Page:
Grant Co. unpaved road grading to start as weather permits

Mar. 6—EPHRATA — Grant County residents can expect grading to start on unpaved county roads as snow melts, rainy weather and roads dry out. Supervisors of all three county road districts gave an update to the Grant County Commissioners ON Monday.

Road District 1 Supervisor John Brissey said crews have started grading in some sections of that district, but that grading too soon makes the road muddy and difficult to use. District 2 Supervisor Mike DeTrolio said the ground is starting to dry out, and as it does, grading will begin. As of Monday all gravel roads are open in District 2, he said, even if they're not graded yet.

"We're rapidly losing our moisture," DeTrolio said.

District 1 runs from THE Douglas County line at Grand Coulee south past Ephrata. District 2 includes Moses Lake and Warden and runs to the Adams County line. District 3 includes what's left, from Quincy past Mattawa to the Yakima and Benton county lines.

Rusty Soelter, supervisor for District 3, said all roads are open in that district. Some roads, along Lower Crab Creek being an example, require repairs but those must wait until the ground dries, he said. Some roads do have load restrictions due to the wet conditions.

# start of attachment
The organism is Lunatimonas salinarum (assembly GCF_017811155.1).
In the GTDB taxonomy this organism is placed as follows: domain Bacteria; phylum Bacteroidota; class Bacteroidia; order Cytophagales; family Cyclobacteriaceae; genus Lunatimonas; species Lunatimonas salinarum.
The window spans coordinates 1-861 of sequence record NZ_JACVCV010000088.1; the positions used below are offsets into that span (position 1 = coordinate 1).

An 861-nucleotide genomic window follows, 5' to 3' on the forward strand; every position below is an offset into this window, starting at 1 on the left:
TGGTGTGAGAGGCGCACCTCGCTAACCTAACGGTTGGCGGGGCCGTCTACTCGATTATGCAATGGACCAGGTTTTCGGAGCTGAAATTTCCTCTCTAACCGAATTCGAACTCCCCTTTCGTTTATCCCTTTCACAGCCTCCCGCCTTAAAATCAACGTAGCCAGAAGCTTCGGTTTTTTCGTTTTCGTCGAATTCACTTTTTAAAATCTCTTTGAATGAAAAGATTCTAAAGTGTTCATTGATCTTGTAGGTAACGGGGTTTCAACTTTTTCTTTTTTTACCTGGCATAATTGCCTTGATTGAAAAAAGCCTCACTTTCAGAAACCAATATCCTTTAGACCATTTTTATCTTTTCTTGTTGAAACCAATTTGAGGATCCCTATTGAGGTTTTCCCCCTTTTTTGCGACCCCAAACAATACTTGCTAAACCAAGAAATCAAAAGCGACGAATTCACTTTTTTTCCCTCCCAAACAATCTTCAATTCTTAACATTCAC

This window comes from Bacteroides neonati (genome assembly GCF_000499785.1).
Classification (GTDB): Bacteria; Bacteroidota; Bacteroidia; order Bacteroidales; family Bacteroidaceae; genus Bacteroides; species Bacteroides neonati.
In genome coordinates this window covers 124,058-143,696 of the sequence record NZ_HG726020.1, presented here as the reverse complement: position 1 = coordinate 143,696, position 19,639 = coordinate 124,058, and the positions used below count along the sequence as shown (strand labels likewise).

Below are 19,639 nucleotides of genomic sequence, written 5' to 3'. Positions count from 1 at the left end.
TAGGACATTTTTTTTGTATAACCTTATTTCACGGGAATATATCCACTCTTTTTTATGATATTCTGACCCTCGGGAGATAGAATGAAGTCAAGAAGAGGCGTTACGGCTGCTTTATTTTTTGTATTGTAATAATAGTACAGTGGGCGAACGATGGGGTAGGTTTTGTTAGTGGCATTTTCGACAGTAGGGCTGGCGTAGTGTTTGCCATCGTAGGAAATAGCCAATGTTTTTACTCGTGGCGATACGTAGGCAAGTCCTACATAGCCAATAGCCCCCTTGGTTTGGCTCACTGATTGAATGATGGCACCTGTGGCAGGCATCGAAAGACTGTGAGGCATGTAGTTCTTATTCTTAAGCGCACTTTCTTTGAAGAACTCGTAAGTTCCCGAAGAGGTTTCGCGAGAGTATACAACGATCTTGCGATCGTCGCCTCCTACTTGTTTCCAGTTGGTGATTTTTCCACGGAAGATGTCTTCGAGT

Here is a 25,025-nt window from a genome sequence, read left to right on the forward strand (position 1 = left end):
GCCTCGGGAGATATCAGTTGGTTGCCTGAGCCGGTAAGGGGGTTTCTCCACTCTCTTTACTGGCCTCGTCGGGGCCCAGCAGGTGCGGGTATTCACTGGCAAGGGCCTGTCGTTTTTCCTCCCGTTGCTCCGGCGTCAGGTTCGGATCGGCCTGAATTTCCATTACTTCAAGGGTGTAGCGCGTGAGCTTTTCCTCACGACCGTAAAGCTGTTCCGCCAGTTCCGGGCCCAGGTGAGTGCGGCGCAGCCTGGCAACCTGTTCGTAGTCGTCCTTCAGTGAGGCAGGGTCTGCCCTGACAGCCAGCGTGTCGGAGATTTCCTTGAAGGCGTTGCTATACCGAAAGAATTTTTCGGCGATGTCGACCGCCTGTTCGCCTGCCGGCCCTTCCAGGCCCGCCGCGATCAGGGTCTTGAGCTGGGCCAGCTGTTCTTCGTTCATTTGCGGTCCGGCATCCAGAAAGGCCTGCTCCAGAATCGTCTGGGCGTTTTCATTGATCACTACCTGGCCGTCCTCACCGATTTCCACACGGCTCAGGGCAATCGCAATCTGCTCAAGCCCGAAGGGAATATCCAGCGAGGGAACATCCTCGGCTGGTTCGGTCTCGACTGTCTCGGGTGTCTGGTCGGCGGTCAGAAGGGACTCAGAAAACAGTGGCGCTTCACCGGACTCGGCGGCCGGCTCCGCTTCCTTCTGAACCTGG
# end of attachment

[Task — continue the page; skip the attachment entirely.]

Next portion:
But roadbed conditions are improving, he said.

"I think we're through the worst of it," Soelter said.

Public works crews are removing the sand and gravel applied during the winter, preparatory to sealing cracks in paved county roads, the supervisors said.

Soelter said crews will repair a culvert along White Trail Road south of Quincy that was damaged by beavers. The repairs will include installation of a device designed to keep animals out, he said.

Crews also have been cleaning up litter, which includes abandoned homeless encampments.

"It's a huge problem right now," DeTrolio said.

The best solution for an abandoned camp near Moses Lake was to take grading equipment and remove it dirt and all, he said.

In answer to a question from Commissioner Rob Jones, DeTrolio said people are hired on a seasonal basis to clean up litter, but not enough people applied to fill out the crew in 2023.

Commissioner Danny Stone asked if litter crews are encountering drug paraphernalia. DeTrolio said it's more common to find needles and similar items closer to towns.

Litter crews, whether seasonal or full-time employees are equipped with leather gloves and other equipment, as well as training to reduce the likelihood of getting stuck with a needle, he added.

Cheryl Schweizer can be reached via email at